|A Bumper Crop of Brand New Homes|
"So we had this map of where the urbanized places are in the U.S. We then wanted to merge it with the soils map of the U.S. created by the United Nations Food and Agricultural Organization (UNFAO)," says Imhoff. The UNFAO regularly samples and tests soils all across America from the tip of Maine to Southern California in an effort to determine the amount and location of productive farmlands throughout this country. They then lay out their results on a map of the U.S., classifying each soil in terms of limiting factors.
"The more limiting factors you have, the more expensive it is to
produce agricultural products because those limiting factors have to be
overcome," explains Imhoff. One limiting factor may be that the
soil is too damp and needs to be drained before it can be farmed.
Another limiting factor may be that the soil is too acidic and would
have to be limed. Generally, a soil with three or fewer of the less
severe limiting factors is considered to be prime soil because very
little has to be done with it in order to plant a crop.
Imhoff and his group used Geographic Information System (GIS) software tools to merge his map and the UNFAO map point-for-point in terms of latitude and longitude so that the Goddard team could compare the two. When they tallied up the amount and type of soils covered by urbanization, they found that the soils with just one or two limiting factors were being urbanized the most. For the entire United States, nearly five percent of these high-quality soils had been dug up for development. However, soils with no limiting factors came in at fewer than three percent. "What we think is going on across the country is that there might be some preservation of the very best soils, but its at the expense of the next best."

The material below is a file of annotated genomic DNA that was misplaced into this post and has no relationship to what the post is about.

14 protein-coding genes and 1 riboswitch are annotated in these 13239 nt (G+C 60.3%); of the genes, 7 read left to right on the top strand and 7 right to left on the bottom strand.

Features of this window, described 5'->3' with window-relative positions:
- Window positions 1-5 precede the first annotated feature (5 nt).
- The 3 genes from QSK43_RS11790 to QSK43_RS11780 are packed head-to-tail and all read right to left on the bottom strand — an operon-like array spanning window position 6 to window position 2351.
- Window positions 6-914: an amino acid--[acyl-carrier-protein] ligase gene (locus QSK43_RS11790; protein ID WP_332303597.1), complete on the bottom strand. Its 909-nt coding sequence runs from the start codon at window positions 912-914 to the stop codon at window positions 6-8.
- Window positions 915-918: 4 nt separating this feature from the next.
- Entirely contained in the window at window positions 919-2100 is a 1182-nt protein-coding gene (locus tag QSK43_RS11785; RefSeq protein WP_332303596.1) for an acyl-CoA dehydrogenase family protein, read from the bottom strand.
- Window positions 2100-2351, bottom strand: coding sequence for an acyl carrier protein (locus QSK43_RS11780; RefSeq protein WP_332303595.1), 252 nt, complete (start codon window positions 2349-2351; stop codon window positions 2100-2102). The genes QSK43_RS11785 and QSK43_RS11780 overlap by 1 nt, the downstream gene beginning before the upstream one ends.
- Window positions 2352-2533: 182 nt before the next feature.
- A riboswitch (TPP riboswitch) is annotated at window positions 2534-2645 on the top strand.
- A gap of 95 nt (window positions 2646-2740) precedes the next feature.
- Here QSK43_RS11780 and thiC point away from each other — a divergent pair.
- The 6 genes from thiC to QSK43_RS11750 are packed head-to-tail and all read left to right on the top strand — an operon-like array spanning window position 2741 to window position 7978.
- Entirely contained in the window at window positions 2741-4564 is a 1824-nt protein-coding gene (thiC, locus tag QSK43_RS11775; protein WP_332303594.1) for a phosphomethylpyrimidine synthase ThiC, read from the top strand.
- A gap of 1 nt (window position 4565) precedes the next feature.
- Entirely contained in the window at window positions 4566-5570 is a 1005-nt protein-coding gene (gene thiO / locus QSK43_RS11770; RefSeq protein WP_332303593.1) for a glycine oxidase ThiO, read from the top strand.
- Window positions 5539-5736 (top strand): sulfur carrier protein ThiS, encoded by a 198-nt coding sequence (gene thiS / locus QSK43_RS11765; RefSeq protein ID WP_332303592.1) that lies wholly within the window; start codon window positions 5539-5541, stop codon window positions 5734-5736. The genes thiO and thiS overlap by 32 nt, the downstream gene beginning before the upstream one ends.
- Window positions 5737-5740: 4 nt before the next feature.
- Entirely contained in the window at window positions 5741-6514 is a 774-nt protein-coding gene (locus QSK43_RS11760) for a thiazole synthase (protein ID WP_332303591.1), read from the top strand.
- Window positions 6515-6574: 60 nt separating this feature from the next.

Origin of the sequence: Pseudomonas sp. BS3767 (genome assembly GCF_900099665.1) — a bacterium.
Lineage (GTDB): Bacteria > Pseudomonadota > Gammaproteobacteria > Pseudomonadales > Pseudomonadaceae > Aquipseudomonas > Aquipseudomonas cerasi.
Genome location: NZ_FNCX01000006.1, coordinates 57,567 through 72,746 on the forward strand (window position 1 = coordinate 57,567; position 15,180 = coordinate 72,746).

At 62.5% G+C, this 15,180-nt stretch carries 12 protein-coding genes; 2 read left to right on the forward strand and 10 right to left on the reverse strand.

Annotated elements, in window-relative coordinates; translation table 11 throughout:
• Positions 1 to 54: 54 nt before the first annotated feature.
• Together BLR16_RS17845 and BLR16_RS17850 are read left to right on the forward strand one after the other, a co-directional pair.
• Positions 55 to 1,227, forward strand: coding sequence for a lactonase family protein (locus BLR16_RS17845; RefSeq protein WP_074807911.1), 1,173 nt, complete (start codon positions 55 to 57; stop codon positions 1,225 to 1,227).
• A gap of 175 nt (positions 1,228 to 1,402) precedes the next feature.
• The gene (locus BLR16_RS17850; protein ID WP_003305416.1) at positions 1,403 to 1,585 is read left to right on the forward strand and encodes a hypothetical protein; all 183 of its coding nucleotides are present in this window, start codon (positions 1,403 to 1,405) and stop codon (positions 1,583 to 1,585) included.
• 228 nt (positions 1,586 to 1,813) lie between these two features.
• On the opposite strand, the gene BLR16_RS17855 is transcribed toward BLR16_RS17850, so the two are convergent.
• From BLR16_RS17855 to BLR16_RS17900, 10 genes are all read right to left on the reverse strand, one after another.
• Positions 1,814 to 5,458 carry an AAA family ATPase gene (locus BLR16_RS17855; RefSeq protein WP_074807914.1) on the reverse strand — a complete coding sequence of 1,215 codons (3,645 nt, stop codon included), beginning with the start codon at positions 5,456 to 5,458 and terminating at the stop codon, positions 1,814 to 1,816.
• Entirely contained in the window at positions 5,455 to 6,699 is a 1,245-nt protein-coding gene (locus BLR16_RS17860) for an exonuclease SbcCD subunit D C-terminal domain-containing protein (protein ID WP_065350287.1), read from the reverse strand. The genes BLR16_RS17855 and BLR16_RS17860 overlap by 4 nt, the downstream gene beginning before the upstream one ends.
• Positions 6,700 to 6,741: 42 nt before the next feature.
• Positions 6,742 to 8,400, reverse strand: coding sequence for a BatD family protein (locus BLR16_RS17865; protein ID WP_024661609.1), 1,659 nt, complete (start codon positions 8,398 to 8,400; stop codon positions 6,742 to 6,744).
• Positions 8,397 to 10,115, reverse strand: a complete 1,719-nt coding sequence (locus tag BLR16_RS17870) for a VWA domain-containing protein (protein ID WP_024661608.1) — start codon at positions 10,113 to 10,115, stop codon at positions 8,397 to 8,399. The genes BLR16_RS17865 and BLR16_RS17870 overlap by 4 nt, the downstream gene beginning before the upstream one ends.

As Imhoff suspected, the soils that werent being urbanized at all were those with six or more limiting factorssoils with hardly any agricultural value. "These are areas in the desert and in the high mountains. They are generally places where there are severe seasonal limits on biological activity or where there is simply less activity overall. So humans arent there in large numbers yet," he says.
To get a clearer picture of the way in which future urbanization was
moving, the Goddard team zeroed in on and analyzed the four states that,
according to the 1989 census, have the highest market value of
agricultural goodsCalifornia, Wisconsin, Illinois, and Florida.
For these states the team matched up both the urban and peri-urban areas
to soil types. They found that the distribution of urban area over soil
types was close to the national average. However, in some instances the
peri-urban areasthose areas where development was likely to
expandcovered more than twenty percent of the higher-grade soils
in the state.
|This map is color-coded to show where the best and worst soils are located in the United States. On a scale from zero (best) to 8 (worst), the colors are an indication of a regions soil limiting factors. Typical limiting factors are aridity, high salinity, lack of nutrients, and steep terrain. The more limiting factors a region has, the more expensive it is to farm. (Image courtesy Marc Imhoff, NASA GSFC)|
The most extreme case is California, where there is apparently almost no effort to protect agricultural lands. "Over 16 percent of the best soils in California are already in urban use here. If you look at the peri-urban areas, those are the corridors of development. The trend is pretty clear. Development is following soil resources," Imhoff says. More specifically, if these peri-urban areas are developed in California, more than 50 percent of their best soils could be lost and replaced by the houses and businesses of people who need to eat.
This pair of images shows the suitability of California soils for farming on the left, and urban areas on the right. The Great Central Valley, where the states best soils are and most of Americas fresh vegetables are grown, is becoming increasingly urbanized. (Image courtesy Marc Imhoff, NASA GSFC, and Flashback Imaging Corporation, Ontario, Canada)